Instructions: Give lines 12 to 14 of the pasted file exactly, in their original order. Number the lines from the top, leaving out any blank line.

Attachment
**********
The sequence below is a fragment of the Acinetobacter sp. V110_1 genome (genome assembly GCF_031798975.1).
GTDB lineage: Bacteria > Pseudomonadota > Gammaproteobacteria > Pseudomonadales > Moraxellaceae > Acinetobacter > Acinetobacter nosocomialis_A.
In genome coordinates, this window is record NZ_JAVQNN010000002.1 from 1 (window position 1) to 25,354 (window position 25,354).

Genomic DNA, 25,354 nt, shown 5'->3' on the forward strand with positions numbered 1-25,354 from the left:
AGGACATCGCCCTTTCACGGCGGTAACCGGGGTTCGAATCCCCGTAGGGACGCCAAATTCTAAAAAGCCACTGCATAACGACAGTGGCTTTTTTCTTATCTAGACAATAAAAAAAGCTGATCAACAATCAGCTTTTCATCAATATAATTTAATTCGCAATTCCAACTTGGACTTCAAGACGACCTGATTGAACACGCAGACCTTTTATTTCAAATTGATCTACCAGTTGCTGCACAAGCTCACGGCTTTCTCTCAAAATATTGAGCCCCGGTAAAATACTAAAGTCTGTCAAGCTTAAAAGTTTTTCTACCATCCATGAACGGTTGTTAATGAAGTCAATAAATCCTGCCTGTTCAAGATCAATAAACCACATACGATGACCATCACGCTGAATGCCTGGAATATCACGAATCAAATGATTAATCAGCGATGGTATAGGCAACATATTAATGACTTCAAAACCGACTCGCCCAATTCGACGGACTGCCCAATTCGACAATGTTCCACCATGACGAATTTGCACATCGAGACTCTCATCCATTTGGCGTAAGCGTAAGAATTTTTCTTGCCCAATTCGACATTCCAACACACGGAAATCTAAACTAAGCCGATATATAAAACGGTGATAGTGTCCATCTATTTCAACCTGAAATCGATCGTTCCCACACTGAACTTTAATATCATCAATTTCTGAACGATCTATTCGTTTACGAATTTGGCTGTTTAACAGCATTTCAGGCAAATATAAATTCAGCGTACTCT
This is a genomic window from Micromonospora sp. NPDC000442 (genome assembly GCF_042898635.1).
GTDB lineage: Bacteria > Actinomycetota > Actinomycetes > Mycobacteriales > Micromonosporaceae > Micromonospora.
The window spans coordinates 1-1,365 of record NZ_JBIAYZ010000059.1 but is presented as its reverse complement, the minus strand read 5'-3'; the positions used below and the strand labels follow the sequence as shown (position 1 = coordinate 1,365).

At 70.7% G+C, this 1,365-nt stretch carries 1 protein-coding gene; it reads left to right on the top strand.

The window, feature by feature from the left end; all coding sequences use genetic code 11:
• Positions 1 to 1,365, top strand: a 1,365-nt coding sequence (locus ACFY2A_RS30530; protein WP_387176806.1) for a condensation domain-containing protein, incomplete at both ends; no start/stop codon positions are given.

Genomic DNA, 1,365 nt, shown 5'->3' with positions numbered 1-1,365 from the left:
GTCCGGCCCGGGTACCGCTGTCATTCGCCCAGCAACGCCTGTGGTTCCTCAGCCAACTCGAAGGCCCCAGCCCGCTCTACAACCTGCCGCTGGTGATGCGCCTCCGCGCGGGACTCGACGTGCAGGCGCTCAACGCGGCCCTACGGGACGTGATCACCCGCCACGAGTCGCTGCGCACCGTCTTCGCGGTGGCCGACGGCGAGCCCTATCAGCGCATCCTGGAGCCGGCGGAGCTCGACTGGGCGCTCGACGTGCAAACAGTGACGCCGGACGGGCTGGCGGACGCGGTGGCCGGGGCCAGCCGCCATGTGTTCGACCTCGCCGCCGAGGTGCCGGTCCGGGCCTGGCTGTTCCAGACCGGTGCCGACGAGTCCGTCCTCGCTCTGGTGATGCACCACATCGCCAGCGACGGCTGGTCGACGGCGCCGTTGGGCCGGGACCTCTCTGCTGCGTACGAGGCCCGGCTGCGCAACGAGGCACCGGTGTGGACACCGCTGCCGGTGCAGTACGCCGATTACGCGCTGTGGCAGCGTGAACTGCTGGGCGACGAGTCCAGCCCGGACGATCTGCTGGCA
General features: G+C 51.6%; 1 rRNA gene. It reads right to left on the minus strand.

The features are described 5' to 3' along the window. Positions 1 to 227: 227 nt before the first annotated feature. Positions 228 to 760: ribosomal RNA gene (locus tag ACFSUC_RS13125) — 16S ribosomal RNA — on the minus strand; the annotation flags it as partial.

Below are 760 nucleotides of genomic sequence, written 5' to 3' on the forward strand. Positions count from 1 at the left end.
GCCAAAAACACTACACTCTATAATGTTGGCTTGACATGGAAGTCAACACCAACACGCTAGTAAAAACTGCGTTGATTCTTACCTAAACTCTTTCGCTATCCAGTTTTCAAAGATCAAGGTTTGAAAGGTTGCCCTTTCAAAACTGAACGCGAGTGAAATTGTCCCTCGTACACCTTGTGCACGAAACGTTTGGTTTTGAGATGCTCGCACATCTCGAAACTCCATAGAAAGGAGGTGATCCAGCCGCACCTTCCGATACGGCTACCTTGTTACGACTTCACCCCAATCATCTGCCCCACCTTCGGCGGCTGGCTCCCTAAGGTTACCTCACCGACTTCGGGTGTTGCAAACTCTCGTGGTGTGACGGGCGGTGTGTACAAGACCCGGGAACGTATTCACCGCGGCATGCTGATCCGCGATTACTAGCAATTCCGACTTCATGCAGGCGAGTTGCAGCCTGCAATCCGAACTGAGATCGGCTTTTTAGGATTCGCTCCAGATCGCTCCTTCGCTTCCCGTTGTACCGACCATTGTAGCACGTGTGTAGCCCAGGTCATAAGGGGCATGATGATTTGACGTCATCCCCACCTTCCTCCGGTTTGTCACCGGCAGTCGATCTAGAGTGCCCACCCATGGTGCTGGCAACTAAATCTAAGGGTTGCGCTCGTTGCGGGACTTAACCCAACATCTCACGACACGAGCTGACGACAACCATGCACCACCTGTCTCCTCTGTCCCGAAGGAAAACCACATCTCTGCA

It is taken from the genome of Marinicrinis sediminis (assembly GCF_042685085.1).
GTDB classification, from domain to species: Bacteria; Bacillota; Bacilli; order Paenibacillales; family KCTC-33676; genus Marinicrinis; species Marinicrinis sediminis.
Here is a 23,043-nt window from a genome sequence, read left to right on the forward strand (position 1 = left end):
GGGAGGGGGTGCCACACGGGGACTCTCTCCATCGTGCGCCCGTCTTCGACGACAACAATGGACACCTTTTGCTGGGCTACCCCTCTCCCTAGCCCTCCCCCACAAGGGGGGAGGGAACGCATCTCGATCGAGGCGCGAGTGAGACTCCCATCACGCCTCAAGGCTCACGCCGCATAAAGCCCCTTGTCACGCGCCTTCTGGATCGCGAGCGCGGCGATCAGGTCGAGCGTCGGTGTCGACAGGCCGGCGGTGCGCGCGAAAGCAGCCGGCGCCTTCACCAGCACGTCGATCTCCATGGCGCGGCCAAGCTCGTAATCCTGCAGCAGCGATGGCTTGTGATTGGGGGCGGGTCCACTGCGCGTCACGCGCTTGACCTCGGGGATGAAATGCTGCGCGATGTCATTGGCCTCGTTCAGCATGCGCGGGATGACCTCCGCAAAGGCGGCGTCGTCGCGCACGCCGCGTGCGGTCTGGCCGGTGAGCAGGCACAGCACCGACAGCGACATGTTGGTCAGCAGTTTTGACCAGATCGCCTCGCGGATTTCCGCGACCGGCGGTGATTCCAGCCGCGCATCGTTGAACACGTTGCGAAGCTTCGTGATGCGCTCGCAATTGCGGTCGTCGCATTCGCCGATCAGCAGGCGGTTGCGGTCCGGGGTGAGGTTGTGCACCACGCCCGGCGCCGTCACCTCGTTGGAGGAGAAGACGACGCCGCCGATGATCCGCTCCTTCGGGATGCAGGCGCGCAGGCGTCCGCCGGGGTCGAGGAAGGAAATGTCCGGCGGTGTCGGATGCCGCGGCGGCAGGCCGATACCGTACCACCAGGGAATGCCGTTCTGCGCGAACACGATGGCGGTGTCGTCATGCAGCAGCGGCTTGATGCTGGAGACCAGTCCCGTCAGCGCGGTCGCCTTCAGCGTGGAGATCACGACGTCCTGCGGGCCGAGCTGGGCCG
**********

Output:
Genomic DNA, 1,365 nt, shown 5'->3' with positions numbered 1-1,365 from the left:
GTCCGGCCCGGGTACCGCTGTCATTCGCCCAGCAACGCCTGTGGTTCCTCAGCCAACTCGAAGGCCCCAGCCCGCTCTACAACCTGCCGCTGGTGATGCGCCTCCGCGCGGGACTCGACGTGCAGGCGCTCAACGCGGCCCTACGGGACGTGATCACCCGCCACGAGTCGCTGCGCACCGTCTTCGCGGTGGCCGACGGCGAGCCCTATCAGCGCATCCTGGAGCCGGCGGAGCTCGACTGGGCGCTCGACGTGCAAACAGTGACGCCGGACGGGCTGGCGGACGCGGTGGCCGGGGCCAGCCGCCATGTGTTCGACCTCGCCGCCGAGGTGCCGGTCCGGGCCTGGCTGTTCCAGACCGGTGCCGACGAGTCCGTCCTCGCTCTGGTGATGCACCACATCGCCAGCGACGGCTGGTCGACGGCGCCGTTGGGCCGGGACCTCTCTGCTGCGTACGAGGCCCGGCTGCGCAACGAGGCACCGGTGTGGACACCGCTGCCGGTGCAGTACGCCGATTACGCGCTGTGGCAGCGTGAACTGCTGGGCGACGAGTCCAGCCCGGACGATCTGCTGGCA
General features: G+C 51.6%; 1 rRNA gene. It reads right to left on the minus strand.